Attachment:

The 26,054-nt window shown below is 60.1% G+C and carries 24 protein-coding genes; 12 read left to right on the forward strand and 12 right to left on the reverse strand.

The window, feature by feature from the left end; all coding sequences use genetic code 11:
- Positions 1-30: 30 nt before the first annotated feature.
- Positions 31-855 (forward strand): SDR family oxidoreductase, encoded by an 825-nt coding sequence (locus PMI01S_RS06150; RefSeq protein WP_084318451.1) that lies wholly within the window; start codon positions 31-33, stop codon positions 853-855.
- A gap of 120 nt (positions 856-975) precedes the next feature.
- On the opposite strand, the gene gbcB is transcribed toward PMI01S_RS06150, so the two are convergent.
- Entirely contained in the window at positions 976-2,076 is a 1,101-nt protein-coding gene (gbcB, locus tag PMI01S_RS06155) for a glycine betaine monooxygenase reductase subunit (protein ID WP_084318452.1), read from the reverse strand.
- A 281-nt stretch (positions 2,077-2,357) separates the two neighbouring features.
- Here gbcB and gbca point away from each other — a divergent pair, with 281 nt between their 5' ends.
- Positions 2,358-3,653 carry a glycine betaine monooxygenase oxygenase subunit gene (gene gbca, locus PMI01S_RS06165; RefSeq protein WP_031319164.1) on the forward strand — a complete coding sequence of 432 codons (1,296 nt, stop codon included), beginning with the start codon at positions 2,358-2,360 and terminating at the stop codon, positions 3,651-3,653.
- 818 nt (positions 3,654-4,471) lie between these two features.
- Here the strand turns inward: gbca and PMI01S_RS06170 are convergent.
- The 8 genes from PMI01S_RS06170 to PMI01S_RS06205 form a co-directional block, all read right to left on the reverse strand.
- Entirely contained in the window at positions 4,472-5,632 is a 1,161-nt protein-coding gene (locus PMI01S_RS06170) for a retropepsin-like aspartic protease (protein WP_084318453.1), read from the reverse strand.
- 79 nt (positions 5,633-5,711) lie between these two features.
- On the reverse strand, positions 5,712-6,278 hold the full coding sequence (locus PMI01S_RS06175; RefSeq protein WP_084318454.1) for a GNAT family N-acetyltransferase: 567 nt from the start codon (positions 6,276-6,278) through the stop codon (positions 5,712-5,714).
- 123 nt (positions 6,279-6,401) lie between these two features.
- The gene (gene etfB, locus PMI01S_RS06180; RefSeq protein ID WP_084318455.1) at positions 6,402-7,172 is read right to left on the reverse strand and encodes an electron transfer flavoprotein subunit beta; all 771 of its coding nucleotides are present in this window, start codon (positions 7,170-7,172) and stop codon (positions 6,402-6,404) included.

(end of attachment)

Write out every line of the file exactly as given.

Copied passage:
The 26,054-nt window shown below is 60.1% G+C and carries 24 protein-coding genes; 12 read left to right on the forward strand and 12 right to left on the reverse strand.

The window, feature by feature from the left end; all coding sequences use genetic code 11:
- Positions 1-30: 30 nt before the first annotated feature.
- Positions 31-855 (forward strand): SDR family oxidoreductase, encoded by an 825-nt coding sequence (locus PMI01S_RS06150; RefSeq protein WP_084318451.1) that lies wholly within the window; start codon positions 31-33, stop codon positions 853-855.
- A gap of 120 nt (positions 856-975) precedes the next feature.
- On the opposite strand, the gene gbcB is transcribed toward PMI01S_RS06150, so the two are convergent.
- Entirely contained in the window at positions 976-2,076 is a 1,101-nt protein-coding gene (gbcB, locus tag PMI01S_RS06155) for a glycine betaine monooxygenase reductase subunit (protein ID WP_084318452.1), read from the reverse strand.
- A 281-nt stretch (positions 2,077-2,357) separates the two neighbouring features.
- Here gbcB and gbca point away from each other — a divergent pair, with 281 nt between their 5' ends.
- Positions 2,358-3,653 carry a glycine betaine monooxygenase oxygenase subunit gene (gene gbca, locus PMI01S_RS06165; RefSeq protein WP_031319164.1) on the forward strand — a complete coding sequence of 432 codons (1,296 nt, stop codon included), beginning with the start codon at positions 2,358-2,360 and terminating at the stop codon, positions 3,651-3,653.
- 818 nt (positions 3,654-4,471) lie between these two features.
- Here the strand turns inward: gbca and PMI01S_RS06170 are convergent.
- The 8 genes from PMI01S_RS06170 to PMI01S_RS06205 form a co-directional block, all read right to left on the reverse strand.
- Entirely contained in the window at positions 4,472-5,632 is a 1,161-nt protein-coding gene (locus PMI01S_RS06170) for a retropepsin-like aspartic protease (protein WP_084318453.1), read from the reverse strand.
- 79 nt (positions 5,633-5,711) lie between these two features.
- On the reverse strand, positions 5,712-6,278 hold the full coding sequence (locus PMI01S_RS06175; RefSeq protein WP_084318454.1) for a GNAT family N-acetyltransferase: 567 nt from the start codon (positions 6,276-6,278) through the stop codon (positions 5,712-5,714).
- 123 nt (positions 6,279-6,401) lie between these two features.
- The gene (gene etfB, locus PMI01S_RS06180; RefSeq protein ID WP_084318455.1) at positions 6,402-7,172 is read right to left on the reverse strand and encodes an electron transfer flavoprotein subunit beta; all 771 of its coding nucleotides are present in this window, start codon (positions 7,170-7,172) and stop codon (positions 6,402-6,404) included.